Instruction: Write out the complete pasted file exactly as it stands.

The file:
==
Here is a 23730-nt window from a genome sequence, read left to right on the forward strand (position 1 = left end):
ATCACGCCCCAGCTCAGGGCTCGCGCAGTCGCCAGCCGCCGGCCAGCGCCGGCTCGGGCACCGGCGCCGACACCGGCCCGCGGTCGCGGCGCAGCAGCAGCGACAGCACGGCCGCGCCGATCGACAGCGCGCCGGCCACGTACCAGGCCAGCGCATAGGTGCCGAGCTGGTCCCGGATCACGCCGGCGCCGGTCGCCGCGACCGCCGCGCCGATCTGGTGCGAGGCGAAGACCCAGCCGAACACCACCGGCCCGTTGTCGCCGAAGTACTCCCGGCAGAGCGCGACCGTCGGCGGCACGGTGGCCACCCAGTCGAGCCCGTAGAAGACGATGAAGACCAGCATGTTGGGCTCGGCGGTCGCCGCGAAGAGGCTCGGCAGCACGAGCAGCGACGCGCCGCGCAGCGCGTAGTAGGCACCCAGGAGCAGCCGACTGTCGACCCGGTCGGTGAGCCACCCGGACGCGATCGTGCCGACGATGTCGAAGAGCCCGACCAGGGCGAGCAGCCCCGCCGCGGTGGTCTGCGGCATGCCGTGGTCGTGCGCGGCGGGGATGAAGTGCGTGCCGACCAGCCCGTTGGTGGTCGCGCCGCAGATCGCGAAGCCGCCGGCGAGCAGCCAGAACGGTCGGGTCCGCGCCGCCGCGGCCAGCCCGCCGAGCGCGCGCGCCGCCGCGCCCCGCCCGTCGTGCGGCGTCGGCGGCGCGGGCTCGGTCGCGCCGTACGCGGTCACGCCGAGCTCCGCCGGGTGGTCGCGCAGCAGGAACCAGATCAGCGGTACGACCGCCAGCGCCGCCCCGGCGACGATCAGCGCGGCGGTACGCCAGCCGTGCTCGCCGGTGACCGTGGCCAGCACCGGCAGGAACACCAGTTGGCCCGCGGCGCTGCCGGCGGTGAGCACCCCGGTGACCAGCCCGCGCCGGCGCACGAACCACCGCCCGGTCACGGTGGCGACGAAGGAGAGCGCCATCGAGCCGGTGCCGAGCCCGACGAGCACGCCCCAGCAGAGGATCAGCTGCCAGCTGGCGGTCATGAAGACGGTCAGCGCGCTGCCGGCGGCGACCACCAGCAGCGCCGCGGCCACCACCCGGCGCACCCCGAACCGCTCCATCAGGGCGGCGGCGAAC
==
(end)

Here is a 23730-nt window from a genome sequence, read left to right on the forward strand (position 1 = left end):
ATCACGCCCCAGCTCAGGGCTCGCGCAGTCGCCAGCCGCCGGCCAGCGCCGGCTCGGGCACCGGCGCCGACACCGGCCCGCGGTCGCGGCGCAGCAGCAGCGACAGCACGGCCGCGCCGATCGACAGCGCGCCGGCCACGTACCAGGCCAGCGCATAGGTGCCGAGCTGGTCCCGGATCACGCCGGCGCCGGTCGCCGCGACCGCCGCGCCGATCTGGTGCGAGGCGAAGACCCAGCCGAACACCACCGGCCCGTTGTCGCCGAAGTACTCCCGGCAGAGCGCGACCGTCGGCGGCACGGTGGCCACCCAGTCGAGCCCGTAGAAGACGATGAAGACCAGCATGTTGGGCTCGGCGGTCGCCGCGAAGAGGCTCGGCAGCACGAGCAGCGACGCGCCGCGCAGCGCGTAGTAGGCACCCAGGAGCAGCCGACTGTCGACCCGGTCGGTGAGCCACCCGGACGCGATCGTGCCGACGATGTCGAAGAGCCCGACCAGGGCGAGCAGCCCCGCCGCGGTGGTCTGCGGCATGCCGTGGTCGTGCGCGGCGGGGATGAAGTGCGTGCCGACCAGCCCGTTGGTGGTCGCGCCGCAGATCGCGAAGCCGCCGGCGAGCAGCCAGAACGGTCGGGTCCGCGCCGCCGCGGCCAGCCCGCCGAGCGCGCGCGCCGCCGCGCCCCGCCCGTCGTGCGGCGTCGGCGGCGCGGGCTCGGTCGCGCCGTACGCGGTCACGCCGAGCTCCGCCGGGTGGTCGCGCAGCAGGAACCAGATCAGCGGTACGACCGCCAGCGCCGCCCCGGCGACGATCAGCGCGGCGGTACGCCAGCCGTGCTCGCCGGTGACCGTGGCCAGCACCGGCAGGAACACCAGTTGGCCCGCGGCGCTGCCGGCGGTGAGCACCCCGGTGACCAGCCCGCGCCGGCGCACGAACCACCGCCCGGTCACGGTGGCGACGAAGGAGAGCGCCATCGAGCCGGTGCCGAGCCCGACGAGCACGCCCCAGCAGAGGATCAGCTGCCAGCTGGCGGTCATGAAGACGGTCAGCGCGCTGCCGGCGGCGACCACCAGCAGCGCCGCGGCCACCACCCGGCGCACCCCGAACCGCTCCATCAGGGCGGCGGCGAAC